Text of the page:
Learning Laravel

This week I have decided to dive into learning a new PHP framework. I have been hearing a lot about Laravel recently. The vibe has been positive about this relatively new framework so I figured I would dive in and see what the buzz was about.
My goal is basically 2 fold. Firstly I want to rework an old website I bought a few years back which is getting ok traffic (a couple of hundred visits a day) but has really bad php code (all code is directly in the page). Secondly I wanted another technology to list on in my skill set. I have a ton of MVC and object oriented experience but in the Internet industry you should never stop pushing yourself to learn new things.

Going into this I already know this is going to be more than a one week process but I hope at least this week to learn the fundamentals of Laravel so that I can focus on reworking the site in following weeks.

You can find the Laravel framework here – http://laravel.com/

Day 1 – The install

The install of Laravel was easy. One if the things Laravel boasts Heavly about is how good the documentation is. In reality I didn’t actually need the documentation for the install, it pretty much worked out of the box. It was worth giving it a read through though otherwise I would have missed the configuration about the secret key which doesn’t need to be changes but should be.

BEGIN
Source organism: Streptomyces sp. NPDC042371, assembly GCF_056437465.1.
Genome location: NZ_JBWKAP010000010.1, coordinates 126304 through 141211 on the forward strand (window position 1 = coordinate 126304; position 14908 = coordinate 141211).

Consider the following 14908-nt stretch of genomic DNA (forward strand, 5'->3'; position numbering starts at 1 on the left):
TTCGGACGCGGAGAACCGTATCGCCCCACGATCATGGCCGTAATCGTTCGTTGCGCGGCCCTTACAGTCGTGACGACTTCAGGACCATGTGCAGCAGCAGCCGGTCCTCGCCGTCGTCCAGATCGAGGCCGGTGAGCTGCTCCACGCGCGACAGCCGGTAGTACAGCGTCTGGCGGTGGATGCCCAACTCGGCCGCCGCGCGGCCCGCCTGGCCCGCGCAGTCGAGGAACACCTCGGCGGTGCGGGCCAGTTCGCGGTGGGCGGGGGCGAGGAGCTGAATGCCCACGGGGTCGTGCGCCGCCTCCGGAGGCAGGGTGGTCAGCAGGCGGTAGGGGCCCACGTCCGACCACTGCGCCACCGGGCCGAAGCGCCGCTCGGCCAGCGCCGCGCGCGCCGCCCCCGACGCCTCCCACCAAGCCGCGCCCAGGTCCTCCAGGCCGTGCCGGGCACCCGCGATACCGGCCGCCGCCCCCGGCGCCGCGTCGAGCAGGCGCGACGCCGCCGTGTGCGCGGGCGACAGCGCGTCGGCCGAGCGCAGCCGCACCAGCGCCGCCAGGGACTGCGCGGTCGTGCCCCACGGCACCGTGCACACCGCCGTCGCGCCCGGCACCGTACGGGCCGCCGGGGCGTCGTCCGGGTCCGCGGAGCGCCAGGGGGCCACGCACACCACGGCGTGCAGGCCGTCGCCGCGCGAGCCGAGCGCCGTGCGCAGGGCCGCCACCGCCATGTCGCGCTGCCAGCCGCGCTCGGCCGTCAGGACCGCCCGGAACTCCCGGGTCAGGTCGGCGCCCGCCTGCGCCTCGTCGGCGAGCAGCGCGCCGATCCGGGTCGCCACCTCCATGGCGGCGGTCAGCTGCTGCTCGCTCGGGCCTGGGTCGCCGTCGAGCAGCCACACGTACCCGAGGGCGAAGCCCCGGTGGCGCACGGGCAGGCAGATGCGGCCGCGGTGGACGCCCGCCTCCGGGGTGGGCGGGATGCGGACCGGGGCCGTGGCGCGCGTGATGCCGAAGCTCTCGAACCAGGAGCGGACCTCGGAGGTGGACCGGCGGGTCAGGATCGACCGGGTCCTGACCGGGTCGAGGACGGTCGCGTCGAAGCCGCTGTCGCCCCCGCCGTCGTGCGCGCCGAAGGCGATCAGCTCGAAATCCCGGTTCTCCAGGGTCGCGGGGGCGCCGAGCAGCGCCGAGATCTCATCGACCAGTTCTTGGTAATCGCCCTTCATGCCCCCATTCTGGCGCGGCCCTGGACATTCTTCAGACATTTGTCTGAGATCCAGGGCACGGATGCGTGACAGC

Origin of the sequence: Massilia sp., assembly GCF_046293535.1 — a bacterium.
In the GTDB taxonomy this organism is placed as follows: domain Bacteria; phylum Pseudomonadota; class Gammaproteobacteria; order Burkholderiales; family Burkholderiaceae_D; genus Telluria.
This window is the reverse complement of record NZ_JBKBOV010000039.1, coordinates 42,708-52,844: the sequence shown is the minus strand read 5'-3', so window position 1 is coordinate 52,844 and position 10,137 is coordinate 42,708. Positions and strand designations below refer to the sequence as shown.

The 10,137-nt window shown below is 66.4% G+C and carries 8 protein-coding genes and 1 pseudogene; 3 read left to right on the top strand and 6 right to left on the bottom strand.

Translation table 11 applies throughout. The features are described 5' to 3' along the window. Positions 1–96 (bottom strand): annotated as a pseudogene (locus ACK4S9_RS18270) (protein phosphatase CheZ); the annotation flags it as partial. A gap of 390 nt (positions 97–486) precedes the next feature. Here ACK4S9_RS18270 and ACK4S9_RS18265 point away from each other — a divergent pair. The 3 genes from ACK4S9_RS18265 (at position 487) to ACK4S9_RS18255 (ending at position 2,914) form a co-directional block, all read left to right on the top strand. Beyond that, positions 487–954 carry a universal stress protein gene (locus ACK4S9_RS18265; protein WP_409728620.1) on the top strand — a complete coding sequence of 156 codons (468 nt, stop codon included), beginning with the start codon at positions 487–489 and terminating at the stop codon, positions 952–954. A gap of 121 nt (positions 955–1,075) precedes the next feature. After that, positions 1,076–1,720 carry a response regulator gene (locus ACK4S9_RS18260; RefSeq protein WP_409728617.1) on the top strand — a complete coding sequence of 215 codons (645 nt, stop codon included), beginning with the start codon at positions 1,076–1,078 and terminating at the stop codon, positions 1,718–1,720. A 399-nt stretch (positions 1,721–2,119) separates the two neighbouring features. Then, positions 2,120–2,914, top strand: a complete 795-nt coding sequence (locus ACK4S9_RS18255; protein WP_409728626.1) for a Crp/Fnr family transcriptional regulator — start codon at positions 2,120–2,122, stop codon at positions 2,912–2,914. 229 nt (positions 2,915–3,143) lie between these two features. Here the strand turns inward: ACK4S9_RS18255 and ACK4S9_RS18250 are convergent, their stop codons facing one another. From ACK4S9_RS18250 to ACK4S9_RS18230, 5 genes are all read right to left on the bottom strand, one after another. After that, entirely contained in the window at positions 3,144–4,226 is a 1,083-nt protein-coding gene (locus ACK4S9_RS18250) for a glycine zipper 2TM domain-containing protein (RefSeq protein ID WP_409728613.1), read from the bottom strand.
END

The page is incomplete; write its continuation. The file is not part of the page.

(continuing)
Laravel Documentation – http://laravel.com/docs

Day 2 – Getting to grips with routing

After the install the first thing I wanted to do was to be able to actually set up a dummy URL and see content appear under it. In other frameworks this can involve having to set up views, controllers, models etc but in Laravel just to see a basic page you don’t have to do all that heavy lifting.

In Laravel you access pages and code through routes. You need to set up a route in order to be able to get to anything on the site. Once again here the documentation provided by Laravel worked really well. I was able get get to grips with setting up routes very easily and was impressed with how powerful they could be.

After a little playing around in the code I was able to very easily set up new urls and understand how they worked. I jumped straight in and created a couple of new views and using my routes I set up was able to see the pages without any problems.

Day 3 – Views and template whoas

Feeling confident with my quick success with the install and routes I was lured into a false sense of security for setting up my first page with my existing sites look and feel.

I wanted to set up the basic layout of my main site page broken into 3 parts. A. Header, a footer and the main content. Here is where the documentation started to fail me. The documentation only contains code snippets, which are good but when trying to pull everything together they don’t go together and there are gaps in how things are supposed to work. This showed itself in the nested views section.